My reviews are not professional reviews. They are here to let you know what I liked. I try not read really bad books.
Now I thought I’d let you and any future authors of books I might review know how I come up with my ratings. I work on Amazon’s star ratings and the same review system is used for Trad and Indie published books.
1 star – I hate it
2 star – I didn’t like it
3 Star – It was okay
4 star – I liked it
5 star – I loved it
Again, I doubt I would ever write a 1 star review because I had probably thrown or deleted the book without finishing it.
The vast majority of books are worth at least 3 stars – it was okay. I do wish Amazon would allow half stars though. There are many books that are more than okay, but might have some issues with editing and formatting and such that I just can’t ignore.
Same for the 4 star reviews, some I liked more than others, but I just didn’t love them.
5 star is the tops and those are reserved for the books I truly loved and find myself recommending them to my friends and family.
When I post a review on Amazon, I will step up a something and a half star review to the next level. I don’t think it’s fair to go down in level. I use the same system for Goodreads.
Switched by Diane Burton
Wise-cracking mechanic Jessie Wyndom gets the surprise of her life when she’s accidentally transported aboard an Alliance of Planets starship. Then, she learns an identical twin who was raised on an alien planet has taken her place on Earth. They are victims of a scientific experiment that separated Terran twins before birth. Jessie doesn’t believe it. This is all a gag perpetrated by her brother and his nerdy friends.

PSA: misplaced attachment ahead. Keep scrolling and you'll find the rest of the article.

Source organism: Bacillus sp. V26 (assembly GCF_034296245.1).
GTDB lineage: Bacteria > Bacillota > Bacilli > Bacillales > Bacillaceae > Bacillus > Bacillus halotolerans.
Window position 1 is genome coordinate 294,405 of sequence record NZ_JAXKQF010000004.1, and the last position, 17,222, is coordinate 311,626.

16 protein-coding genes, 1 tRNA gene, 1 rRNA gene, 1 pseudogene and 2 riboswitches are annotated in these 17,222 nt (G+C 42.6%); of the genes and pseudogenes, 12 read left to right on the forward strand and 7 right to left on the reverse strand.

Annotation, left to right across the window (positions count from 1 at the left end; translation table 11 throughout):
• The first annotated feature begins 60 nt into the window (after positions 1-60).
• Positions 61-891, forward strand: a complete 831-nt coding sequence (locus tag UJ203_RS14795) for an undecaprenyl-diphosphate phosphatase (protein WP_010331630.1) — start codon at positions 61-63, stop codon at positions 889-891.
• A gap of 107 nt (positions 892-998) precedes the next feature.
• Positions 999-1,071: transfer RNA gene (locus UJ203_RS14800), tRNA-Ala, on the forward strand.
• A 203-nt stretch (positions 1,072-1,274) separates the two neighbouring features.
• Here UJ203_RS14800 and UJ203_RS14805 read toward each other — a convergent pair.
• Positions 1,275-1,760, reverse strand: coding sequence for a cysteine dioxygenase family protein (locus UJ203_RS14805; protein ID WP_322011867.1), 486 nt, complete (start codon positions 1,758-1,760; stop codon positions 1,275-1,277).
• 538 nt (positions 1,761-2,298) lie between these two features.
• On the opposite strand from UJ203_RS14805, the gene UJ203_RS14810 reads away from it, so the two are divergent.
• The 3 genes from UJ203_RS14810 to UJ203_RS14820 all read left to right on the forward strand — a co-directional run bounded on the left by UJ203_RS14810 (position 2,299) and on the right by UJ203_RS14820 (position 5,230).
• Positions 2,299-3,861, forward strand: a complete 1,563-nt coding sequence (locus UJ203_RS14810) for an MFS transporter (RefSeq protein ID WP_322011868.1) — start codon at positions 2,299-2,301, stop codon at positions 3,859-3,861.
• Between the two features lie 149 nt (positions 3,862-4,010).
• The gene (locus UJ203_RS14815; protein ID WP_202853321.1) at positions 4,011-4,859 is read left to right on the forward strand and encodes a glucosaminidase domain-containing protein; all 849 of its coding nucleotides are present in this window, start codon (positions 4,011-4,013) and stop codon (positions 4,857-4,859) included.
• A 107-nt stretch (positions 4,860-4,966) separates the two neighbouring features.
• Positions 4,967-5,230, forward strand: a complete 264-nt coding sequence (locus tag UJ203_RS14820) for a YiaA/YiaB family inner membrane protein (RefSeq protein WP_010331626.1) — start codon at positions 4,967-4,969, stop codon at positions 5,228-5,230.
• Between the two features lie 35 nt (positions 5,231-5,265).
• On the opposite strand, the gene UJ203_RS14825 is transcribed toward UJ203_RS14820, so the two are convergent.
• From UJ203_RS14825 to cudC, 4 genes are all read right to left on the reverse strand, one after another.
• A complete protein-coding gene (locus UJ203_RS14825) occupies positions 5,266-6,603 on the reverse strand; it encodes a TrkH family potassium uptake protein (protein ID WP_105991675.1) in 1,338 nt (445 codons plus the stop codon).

Years of discipline enables Captain Marcus Viator to maintain the austere, emotionless persona prized on his planet, Serenia. Until he meets the bold, impertinent Jessie. She must go back to Earth before she disrupts his well-organized life. When he tries to return his unwilling visitor, he discovers the ship has left Earth’s orbit–supposedly at his command. When more sabotage crops up, Marcus and Jessie must work together to protect the crew and themselves. As their attraction grows, treachery and violence force them into decisions that could separate them forever.
Revised version of book published in 2001.
A brilliant story written by a very imaginative writer. I love Space Opera and I enjoyed the ride this one took me on. Jess is repair person who enjoys finding the problem with whatever appliance she is given. She loves her job, her farm and her life. Then, through a mix-up or by design (you have to read the book to find out), she transports to a starship only to find someone has taken her place on Earth. Once she comes to grip with where she is, she begins to enjoy her surroundings, and, wink, wink, Captain Marcus Viator.
Jess is fun and very likable and Marcus is everything a Space Opera Romance needs. A lot of the crew are good sports when it comes to watching Earth transmissions, especially everything Science Fiction including Star Trek in all its forms.